Sometimes, for one reason or another, we need to dig and transplant shrubs from one place in the landscape to another. Perhaps the shrub isn't doing well where it was originally planted; the site may be too wet or too dry; too sunny or too shady ... Maybe you realized that it was planted too close to the foundation or perhaps you just want to move it someplace else.
In general, the best time to move or transplant shrubs is when they are dormant. Depending on where you live, this can be any time from late fall through early spring as long as the ground is not frozen or overly wet.
It's easy enough to tell when deciduous shrubs like hydrangea are dormant because they lose their leaves but for broadleaf evergreens, like rhododendron, holly, and boxwood, it's not as clear cut.
Normally, evergreens enter dormancy in the late fall around the same time as deciduous shrubs, however, since they don't lose their leaves, they continue to function physiologically but at a reduced rate. Because of this, some experts recommend that evergreen shrubs should not be moved until late winter or early spring. Why? Evergreens continue to lose water through their leaves during the winter and since many of the small water absorbing roots are removed or damaged when a shrub is dug, the remaining root system may not be able to absorb enough water to replace the water that is lost. This leaves the shrub prone to winter burn.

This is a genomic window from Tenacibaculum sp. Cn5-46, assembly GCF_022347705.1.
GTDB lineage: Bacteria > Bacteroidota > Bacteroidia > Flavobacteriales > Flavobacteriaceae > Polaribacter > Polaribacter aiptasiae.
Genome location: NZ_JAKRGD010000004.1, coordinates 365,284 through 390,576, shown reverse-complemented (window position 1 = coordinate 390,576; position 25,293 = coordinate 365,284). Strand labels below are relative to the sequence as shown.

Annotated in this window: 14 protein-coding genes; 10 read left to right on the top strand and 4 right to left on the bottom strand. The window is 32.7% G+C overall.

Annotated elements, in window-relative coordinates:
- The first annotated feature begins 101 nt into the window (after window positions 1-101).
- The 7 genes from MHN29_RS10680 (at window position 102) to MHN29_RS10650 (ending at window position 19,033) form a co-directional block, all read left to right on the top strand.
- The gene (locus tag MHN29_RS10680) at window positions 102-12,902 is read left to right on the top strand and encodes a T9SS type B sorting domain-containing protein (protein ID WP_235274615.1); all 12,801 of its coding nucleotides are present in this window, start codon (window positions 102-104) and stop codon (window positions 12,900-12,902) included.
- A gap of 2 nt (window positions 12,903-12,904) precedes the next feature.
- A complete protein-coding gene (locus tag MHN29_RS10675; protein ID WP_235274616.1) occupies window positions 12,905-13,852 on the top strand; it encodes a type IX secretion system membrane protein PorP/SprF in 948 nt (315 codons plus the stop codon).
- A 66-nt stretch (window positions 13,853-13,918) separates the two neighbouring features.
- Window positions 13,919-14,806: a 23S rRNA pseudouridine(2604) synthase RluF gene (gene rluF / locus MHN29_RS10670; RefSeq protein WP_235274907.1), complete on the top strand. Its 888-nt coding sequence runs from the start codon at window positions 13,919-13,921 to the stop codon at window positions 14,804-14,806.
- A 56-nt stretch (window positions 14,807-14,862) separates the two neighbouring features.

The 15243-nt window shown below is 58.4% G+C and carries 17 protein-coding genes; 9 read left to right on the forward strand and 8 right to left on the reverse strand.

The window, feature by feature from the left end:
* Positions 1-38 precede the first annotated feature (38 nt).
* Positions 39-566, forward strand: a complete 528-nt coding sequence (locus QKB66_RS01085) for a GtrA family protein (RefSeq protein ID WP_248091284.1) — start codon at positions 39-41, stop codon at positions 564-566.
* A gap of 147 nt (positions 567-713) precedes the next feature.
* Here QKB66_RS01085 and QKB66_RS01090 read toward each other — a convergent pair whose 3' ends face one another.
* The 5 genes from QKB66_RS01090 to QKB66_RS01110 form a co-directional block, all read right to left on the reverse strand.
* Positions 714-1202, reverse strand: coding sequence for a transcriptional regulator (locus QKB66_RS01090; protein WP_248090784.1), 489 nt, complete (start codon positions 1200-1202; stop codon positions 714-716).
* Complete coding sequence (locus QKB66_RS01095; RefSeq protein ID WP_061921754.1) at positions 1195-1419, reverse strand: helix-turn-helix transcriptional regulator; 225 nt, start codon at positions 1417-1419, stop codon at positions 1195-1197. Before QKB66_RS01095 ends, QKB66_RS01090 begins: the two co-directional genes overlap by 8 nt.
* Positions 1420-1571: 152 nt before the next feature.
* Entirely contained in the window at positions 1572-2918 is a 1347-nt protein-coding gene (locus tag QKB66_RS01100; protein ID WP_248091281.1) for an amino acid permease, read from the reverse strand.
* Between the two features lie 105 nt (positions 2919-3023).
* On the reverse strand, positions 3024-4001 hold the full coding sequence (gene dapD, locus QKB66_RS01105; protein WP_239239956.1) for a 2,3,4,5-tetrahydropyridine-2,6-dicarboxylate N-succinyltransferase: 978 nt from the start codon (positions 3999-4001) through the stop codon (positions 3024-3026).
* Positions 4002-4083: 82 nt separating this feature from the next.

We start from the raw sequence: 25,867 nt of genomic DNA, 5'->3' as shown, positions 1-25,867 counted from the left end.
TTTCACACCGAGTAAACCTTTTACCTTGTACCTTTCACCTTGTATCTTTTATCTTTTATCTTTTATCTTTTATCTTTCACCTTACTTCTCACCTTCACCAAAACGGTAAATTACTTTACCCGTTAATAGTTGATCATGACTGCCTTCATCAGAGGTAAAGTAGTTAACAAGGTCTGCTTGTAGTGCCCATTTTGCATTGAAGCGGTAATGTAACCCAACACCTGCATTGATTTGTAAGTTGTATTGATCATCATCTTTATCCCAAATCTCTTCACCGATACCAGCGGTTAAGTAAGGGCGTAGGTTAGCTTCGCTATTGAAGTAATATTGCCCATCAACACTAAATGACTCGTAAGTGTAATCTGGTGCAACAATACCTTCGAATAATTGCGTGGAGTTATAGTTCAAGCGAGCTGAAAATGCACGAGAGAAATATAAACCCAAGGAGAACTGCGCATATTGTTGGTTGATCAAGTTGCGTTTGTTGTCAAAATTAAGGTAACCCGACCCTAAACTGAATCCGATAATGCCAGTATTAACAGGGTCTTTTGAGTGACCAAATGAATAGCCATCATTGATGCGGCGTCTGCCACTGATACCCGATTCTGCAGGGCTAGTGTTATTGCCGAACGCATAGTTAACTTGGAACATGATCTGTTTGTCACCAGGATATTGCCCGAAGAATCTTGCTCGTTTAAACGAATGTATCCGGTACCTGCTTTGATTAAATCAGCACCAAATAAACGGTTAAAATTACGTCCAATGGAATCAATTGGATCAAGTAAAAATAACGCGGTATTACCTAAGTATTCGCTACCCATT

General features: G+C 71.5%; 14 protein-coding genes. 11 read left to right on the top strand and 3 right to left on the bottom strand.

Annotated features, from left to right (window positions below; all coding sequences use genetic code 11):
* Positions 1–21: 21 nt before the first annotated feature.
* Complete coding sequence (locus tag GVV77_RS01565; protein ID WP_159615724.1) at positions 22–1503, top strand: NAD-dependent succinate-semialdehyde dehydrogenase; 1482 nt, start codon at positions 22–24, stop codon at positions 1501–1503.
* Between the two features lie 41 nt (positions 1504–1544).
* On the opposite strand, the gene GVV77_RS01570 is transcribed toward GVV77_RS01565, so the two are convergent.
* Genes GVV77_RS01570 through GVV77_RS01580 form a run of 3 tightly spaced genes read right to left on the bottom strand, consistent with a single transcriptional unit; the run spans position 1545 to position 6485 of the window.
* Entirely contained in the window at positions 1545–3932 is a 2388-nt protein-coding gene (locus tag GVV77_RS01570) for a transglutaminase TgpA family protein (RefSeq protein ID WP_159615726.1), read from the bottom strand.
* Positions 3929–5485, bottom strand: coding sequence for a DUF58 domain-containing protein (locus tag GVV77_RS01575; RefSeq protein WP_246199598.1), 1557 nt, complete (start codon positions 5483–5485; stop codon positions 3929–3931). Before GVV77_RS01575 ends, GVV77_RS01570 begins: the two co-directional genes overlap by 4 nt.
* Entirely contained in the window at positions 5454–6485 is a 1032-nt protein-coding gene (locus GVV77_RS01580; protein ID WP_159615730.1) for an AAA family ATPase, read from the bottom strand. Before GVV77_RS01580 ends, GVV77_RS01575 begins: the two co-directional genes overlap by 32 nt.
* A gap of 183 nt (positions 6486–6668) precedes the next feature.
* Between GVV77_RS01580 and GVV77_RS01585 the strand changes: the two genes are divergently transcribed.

If you DO need to move an evergreen in the fall, water it well after planting and then spray with Bonide Wilt Stop to help reduce water loss from the leaves and reduce transplant shock. Always follow the label directions.
Before you dig your shrub to move it, be sure to first prepare the new planting hole. Select the new location keeping in mind the cultural requirements of the shrub and its size at maturity.
Give it plenty of space, you don't want to have to move it again!
Once you have prepared the new planting hole, you are ready to dig up the shrub you are going to move. It is very important to dig as large a root ball as you can handle, but the size will depend upon the size of the plant.
Sometimes, especially for evergreens, it is beneficial to root prune before digging the shrub. If you have time to wait before transplanting, this increases the rate of success . It encourages the formation of new feeder roots and reduces transplant shock. Root pruning can be done in the early fall in preparation for moving the shrub the following spring.